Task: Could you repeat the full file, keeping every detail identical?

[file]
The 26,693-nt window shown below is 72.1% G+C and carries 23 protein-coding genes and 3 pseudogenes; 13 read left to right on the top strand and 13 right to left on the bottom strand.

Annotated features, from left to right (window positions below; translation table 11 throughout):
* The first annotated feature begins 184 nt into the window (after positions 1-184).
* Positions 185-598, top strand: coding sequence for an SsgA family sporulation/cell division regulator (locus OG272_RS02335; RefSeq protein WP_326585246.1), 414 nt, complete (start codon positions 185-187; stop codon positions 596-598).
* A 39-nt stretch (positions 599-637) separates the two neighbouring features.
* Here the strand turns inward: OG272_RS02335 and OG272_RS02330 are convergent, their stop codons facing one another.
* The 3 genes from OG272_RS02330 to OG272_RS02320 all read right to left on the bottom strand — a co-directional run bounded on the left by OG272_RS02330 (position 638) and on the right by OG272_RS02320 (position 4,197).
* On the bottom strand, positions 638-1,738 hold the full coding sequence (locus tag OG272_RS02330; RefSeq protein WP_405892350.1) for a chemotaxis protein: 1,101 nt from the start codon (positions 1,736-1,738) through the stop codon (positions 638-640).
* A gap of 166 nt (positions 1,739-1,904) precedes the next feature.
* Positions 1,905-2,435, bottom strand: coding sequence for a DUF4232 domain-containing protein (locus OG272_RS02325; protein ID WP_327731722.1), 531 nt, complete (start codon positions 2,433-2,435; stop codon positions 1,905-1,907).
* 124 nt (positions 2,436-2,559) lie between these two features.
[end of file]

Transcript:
The 26,693-nt window shown below is 72.1% G+C and carries 23 protein-coding genes and 3 pseudogenes; 13 read left to right on the top strand and 13 right to left on the bottom strand.

Annotated features, from left to right (window positions below; translation table 11 throughout):
* The first annotated feature begins 184 nt into the window (after positions 1-184).
* Positions 185-598, top strand: coding sequence for an SsgA family sporulation/cell division regulator (locus OG272_RS02335; RefSeq protein WP_326585246.1), 414 nt, complete (start codon positions 185-187; stop codon positions 596-598).
* A 39-nt stretch (positions 599-637) separates the two neighbouring features.
* Here the strand turns inward: OG272_RS02335 and OG272_RS02330 are convergent, their stop codons facing one another.
* The 3 genes from OG272_RS02330 to OG272_RS02320 all read right to left on the bottom strand — a co-directional run bounded on the left by OG272_RS02330 (position 638) and on the right by OG272_RS02320 (position 4,197).
* On the bottom strand, positions 638-1,738 hold the full coding sequence (locus tag OG272_RS02330; RefSeq protein WP_405892350.1) for a chemotaxis protein: 1,101 nt from the start codon (positions 1,736-1,738) through the stop codon (positions 638-640).
* A gap of 166 nt (positions 1,739-1,904) precedes the next feature.
* Positions 1,905-2,435, bottom strand: coding sequence for a DUF4232 domain-containing protein (locus OG272_RS02325; protein ID WP_327731722.1), 531 nt, complete (start codon positions 2,433-2,435; stop codon positions 1,905-1,907).
* 124 nt (positions 2,436-2,559) lie between these two features.